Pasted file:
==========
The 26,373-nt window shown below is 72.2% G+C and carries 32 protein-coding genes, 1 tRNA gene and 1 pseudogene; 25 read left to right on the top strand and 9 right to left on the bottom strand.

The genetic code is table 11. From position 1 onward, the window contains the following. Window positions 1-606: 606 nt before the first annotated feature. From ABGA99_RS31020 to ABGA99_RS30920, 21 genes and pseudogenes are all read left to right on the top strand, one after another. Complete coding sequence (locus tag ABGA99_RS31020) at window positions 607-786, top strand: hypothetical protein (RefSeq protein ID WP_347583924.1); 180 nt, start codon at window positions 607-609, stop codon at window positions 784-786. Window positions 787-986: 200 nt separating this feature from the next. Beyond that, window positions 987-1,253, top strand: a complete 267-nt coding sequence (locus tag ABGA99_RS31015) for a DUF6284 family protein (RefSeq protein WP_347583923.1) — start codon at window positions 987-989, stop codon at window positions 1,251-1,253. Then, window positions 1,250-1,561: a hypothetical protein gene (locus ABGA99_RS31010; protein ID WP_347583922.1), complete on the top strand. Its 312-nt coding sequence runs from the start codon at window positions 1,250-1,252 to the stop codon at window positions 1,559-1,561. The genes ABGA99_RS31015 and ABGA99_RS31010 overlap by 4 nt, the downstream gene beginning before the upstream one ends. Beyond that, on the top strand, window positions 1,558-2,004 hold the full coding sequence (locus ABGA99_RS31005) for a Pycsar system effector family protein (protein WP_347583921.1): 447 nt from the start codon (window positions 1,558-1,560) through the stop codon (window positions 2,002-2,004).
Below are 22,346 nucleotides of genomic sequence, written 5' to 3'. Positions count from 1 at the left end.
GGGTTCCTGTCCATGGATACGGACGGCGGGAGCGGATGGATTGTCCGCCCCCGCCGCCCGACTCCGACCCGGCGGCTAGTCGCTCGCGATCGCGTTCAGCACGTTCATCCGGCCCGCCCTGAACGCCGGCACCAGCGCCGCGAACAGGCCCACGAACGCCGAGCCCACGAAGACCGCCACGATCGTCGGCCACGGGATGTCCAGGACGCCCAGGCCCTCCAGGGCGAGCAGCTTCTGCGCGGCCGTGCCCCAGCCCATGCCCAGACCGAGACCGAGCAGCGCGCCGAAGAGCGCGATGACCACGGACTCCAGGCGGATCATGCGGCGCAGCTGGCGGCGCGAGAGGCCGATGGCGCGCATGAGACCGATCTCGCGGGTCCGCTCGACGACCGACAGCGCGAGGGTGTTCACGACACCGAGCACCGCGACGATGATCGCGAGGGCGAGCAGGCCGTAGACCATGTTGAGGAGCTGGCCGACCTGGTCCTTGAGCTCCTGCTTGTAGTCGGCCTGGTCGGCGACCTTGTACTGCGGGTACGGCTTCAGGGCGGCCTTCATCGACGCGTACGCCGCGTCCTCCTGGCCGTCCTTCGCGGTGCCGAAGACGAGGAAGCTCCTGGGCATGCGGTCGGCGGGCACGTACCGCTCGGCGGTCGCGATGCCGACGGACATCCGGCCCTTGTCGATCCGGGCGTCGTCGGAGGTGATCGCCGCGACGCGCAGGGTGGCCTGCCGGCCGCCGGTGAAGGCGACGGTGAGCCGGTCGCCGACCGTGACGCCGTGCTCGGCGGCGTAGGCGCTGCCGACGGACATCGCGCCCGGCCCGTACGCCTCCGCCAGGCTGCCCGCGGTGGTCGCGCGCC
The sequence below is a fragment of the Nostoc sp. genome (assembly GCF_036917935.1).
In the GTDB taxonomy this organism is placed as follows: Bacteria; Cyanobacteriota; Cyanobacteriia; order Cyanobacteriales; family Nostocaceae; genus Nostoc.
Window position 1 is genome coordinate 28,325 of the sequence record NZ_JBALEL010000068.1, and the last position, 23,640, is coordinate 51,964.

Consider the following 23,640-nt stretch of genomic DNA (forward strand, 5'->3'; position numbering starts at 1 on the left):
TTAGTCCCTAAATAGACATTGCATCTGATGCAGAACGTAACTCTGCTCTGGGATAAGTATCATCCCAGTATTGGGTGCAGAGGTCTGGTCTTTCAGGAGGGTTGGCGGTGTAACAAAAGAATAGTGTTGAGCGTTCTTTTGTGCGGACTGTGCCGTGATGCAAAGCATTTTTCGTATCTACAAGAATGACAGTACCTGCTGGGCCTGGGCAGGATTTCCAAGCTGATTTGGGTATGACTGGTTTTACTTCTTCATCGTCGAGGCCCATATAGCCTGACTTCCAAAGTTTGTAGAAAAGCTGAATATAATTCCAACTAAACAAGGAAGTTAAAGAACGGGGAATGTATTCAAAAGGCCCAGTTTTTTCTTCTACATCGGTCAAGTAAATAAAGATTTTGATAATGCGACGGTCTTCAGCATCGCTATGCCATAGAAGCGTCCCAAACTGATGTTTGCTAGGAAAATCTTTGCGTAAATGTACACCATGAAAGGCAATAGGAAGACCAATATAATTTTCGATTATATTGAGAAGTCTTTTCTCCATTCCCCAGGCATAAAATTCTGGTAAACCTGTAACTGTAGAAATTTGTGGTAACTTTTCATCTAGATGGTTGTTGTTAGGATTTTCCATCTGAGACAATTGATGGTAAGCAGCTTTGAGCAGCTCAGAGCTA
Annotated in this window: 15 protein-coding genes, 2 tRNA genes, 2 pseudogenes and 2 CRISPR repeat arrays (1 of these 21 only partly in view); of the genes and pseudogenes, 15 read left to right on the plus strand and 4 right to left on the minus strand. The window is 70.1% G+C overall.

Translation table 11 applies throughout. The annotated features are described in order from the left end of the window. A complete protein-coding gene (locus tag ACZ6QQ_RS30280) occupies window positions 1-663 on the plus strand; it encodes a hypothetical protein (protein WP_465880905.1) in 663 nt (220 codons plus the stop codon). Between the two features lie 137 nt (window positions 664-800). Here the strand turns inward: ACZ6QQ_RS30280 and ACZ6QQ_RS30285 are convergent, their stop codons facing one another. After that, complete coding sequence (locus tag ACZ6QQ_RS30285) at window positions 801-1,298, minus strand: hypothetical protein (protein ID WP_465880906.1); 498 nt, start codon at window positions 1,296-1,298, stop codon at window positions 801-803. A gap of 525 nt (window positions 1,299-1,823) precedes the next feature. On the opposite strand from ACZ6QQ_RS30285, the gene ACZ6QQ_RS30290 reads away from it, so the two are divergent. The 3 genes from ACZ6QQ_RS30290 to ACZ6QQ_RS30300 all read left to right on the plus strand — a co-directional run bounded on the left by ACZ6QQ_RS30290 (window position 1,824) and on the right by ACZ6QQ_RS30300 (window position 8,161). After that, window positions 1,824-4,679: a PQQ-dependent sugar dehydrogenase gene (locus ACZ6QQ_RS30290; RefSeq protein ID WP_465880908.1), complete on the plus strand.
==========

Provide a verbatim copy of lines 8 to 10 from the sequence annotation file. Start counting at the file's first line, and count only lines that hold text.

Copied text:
Consider the following 23,640-nt stretch of genomic DNA (forward strand, 5'->3'; position numbering starts at 1 on the left):
TTAGTCCCTAAATAGACATTGCATCTGATGCAGAACGTAACTCTGCTCTGGGATAAGTATCATCCCAGTATTGGGTGCAGAGGTCTGGTCTTTCAGGAGGGTTGGCGGTGTAACAAAAGAATAGTGTTGAGCGTTCTTTTGTGCGGACTGTGCCGTGATGCAAAGCATTTTTCGTATCTACAAGAATGACAGTACCTGCTGGGCCTGGGCAGGATTTCCAAGCTGATTTGGGTATGACTGGTTTTACTTCTTCATCGTCGAGGCCCATATAGCCTGACTTCCAAAGTTTGTAGAAAAGCTGAATATAATTCCAACTAAACAAGGAAGTTAAAGAACGGGGAATGTATTCAAAAGGCCCAGTTTTTTCTTCTACATCGGTCAAGTAAATAAAGATTTTGATAATGCGACGGTCTTCAGCATCGCTATGCCATAGAAGCGTCCCAAACTGATGTTTGCTAGGAAAATCTTTGCGTAAATGTACACCATGAAAGGCAATAGGAAGACCAATATAATTTTCGATTATATTGAGAAGTCTTTTCTCCATTCCCCAGGCATAAAATTCTGGTAAACCTGTAACTGTAGAAATTTGTGGTAACTTTTCATCTAGATGGTTGTTGTTAGGATTTTCCATCTGAGACAATTGATGGTAAGCAGCTTTGAGCAGCTCAGAGCTA
Annotated in this window: 15 protein-coding genes, 2 tRNA genes, 2 pseudogenes and 2 CRISPR repeat arrays (1 of these 21 only partly in view); of the genes and pseudogenes, 15 read left to right on the plus strand and 4 right to left on the minus strand. The window is 70.1% G+C overall.